That said, you may choose to use your own scale here. I’ve seen scales from 1–5, out of 10, and even custom ones such as:

- Large Impact =3
- Medium Impact = 2
- Low impact = 1

This is for you to define and find what works for you. Just remember that whatever scale you chose it needs to be quantifiable. For example, you cannot use t-shirt sizing (S, M, L).

### Confidence

Confidence is an interesting dimension and something that arguably all prioritization frameworks should include. Product work, as we know, is inherently uncertain. Bringing confidence into the equation helps us acknowledge that fact and take it into account when prioritizing.

When calculating confidence, you want to ask yourself, “How confident am I with this idea? How confident am I about the scores I have given for reach and impact?”

In case we’re looking for a simple percentage — are you 50 percent confident? 80 percent?

As a guide, you can divide confidence up into:

- High confidence = 100 percent
- Medium confidence = 80 percent
- Low confidence = 50 percent
- Below 50 percent is a wild guess

However, like with impact, you aren’t constrained to this scale. I have regularly used 25 percent intervals (25 percent, 50 percent, 75 percent, 100 percent) and 10 percent intervals (10 percent, 20 percent, 30 percent, etc.) for confidence as well.

Because confidence is a percentage, it essentially handicaps low confidence scores. For example, say you gave really high scores for reach and impact, but your confidence is low. You’re still uncertain that it will actually have the expected impact or reach the number of users you set. Confidence will take that into account and rebalance the scores, brining the final RICE score down.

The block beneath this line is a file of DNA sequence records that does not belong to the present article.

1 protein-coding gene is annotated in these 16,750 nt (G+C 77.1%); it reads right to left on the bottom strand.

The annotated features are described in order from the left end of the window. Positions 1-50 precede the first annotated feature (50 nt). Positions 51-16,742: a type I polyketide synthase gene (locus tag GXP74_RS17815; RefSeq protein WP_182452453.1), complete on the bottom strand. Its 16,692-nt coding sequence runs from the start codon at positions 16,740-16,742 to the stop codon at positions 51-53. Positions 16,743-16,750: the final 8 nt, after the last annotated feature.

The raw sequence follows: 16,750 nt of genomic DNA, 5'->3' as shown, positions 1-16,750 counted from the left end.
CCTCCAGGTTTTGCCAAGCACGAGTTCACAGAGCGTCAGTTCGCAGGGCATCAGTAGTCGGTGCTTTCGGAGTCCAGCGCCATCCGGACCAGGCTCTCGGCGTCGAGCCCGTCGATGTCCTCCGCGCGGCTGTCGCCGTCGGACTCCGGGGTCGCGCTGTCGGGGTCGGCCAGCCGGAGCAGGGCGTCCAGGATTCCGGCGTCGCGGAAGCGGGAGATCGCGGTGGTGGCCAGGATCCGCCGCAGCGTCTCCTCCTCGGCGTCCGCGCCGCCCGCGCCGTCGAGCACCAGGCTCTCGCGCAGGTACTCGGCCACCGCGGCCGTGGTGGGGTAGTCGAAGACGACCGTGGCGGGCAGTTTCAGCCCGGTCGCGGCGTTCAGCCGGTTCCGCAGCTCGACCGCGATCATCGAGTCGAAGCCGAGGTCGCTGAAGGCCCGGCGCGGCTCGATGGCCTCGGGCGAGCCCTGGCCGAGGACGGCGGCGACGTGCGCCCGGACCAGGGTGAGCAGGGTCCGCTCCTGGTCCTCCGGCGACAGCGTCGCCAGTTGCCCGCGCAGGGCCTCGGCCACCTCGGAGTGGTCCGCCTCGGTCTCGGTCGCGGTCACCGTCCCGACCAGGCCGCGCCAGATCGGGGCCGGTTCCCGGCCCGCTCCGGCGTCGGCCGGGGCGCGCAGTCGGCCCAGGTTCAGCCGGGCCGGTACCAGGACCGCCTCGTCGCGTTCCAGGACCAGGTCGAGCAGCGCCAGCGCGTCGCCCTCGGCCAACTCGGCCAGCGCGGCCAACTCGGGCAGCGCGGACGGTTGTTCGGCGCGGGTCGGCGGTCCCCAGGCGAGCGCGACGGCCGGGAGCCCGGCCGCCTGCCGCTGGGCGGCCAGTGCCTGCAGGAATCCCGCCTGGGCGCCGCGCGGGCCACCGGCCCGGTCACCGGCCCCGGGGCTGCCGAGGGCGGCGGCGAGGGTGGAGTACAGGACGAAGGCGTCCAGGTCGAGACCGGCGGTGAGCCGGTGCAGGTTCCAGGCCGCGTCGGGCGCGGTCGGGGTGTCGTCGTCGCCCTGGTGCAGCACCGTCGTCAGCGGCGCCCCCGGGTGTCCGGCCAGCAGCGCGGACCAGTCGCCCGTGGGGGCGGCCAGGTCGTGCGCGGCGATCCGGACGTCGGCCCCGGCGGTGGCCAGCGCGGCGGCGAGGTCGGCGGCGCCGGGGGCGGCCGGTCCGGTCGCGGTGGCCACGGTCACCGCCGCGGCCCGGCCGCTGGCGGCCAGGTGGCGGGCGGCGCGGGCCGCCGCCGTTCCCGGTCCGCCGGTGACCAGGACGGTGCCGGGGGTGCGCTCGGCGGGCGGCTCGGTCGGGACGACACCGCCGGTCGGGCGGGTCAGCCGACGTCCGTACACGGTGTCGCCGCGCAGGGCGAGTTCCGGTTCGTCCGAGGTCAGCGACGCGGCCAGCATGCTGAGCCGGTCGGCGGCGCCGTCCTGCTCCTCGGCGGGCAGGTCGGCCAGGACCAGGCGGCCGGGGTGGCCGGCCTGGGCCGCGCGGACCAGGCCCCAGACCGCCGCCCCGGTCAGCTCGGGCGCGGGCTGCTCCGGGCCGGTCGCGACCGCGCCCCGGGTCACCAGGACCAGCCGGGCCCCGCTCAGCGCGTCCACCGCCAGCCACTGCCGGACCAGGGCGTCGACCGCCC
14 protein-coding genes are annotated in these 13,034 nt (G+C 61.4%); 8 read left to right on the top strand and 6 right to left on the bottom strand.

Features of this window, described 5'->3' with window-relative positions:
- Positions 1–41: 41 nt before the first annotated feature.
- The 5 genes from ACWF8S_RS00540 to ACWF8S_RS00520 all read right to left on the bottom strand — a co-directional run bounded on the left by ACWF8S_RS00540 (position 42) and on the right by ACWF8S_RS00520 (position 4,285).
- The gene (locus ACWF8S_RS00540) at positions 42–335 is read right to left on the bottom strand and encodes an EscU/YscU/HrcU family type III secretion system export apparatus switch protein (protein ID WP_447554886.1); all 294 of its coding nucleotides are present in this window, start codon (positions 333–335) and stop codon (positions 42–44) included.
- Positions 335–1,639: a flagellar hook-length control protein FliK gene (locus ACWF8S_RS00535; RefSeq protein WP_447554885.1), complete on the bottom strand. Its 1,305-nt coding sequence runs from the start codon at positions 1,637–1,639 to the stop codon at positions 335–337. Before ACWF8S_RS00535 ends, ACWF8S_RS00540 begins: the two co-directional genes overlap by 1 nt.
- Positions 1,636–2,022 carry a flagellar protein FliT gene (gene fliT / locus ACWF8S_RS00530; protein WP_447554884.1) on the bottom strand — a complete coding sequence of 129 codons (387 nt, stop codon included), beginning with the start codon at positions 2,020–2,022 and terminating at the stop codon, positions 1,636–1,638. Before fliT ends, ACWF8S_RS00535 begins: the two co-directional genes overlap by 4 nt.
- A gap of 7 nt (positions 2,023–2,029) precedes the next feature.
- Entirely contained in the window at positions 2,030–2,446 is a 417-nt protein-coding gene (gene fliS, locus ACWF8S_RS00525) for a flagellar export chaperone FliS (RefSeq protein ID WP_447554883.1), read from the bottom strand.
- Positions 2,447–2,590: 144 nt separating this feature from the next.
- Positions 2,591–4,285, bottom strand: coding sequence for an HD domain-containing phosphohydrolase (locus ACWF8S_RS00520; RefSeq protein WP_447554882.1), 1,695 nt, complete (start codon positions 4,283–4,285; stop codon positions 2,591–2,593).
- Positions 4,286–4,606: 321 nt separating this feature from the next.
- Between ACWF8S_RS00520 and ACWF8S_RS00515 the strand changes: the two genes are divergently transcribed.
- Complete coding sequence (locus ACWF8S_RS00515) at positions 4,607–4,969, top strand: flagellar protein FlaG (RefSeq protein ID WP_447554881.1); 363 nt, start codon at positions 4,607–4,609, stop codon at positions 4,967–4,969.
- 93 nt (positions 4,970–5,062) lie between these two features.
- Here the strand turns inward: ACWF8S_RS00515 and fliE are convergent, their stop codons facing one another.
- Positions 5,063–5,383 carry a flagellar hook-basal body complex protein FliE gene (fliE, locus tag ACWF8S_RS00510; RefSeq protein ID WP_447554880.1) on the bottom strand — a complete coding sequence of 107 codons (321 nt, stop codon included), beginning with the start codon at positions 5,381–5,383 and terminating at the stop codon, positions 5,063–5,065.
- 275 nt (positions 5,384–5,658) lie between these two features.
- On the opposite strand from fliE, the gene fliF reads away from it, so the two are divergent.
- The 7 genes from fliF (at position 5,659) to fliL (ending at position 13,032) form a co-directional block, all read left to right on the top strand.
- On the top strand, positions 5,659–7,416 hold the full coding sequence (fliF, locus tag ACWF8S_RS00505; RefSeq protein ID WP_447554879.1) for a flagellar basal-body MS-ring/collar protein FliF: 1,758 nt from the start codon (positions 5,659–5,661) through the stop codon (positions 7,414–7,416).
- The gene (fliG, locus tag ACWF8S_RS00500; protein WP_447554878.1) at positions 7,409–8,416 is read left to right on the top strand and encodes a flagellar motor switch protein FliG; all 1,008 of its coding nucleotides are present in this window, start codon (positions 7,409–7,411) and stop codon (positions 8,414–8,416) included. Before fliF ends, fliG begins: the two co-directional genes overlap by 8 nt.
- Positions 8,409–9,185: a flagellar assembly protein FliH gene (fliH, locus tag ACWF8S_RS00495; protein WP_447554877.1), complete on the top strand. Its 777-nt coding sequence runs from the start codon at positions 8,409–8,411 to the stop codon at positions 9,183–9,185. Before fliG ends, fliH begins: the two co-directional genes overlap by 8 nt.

Confidence can also act as a forcing function for discovery and ensure that your decisions are data-informed.

When setting confidence score, ask yourself, “How much data or supporting evidence do I have for this idea and the scores I gave?”

For example, you may have set your reach scores based on discovery around the number of users affected by the problem. You may have also done some user testing around the solution that suggested that it resonated well. In this case, you might say you have a high degree of confidence because it’s backed by evidence and data.

On the other hand, let’s say you have an idea that contains ballpark figures with little to no supporting data or discovery to back it up. In this case, it would be hard to argue anything but low confidence.

Finally, the confidence rating isn’t the final score. It could very well act as a prompt to ask, for example, “How might we increase confidence in this idea?” This may lead you to do some necessary discovery and, in the end, increase your confidence rating (as well as your reach and impact scores).

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### Effort

The last component to the RICE scoring model is effort. Effort is here to ensure that the potential benefits outweigh the costs.

For effort you want to calculate the amount of time this will take to complete. Effort can be calculated as person-hours (or days, weeks, etc) or as simply the number of days/weeks and/or sprints it will take the team to complete.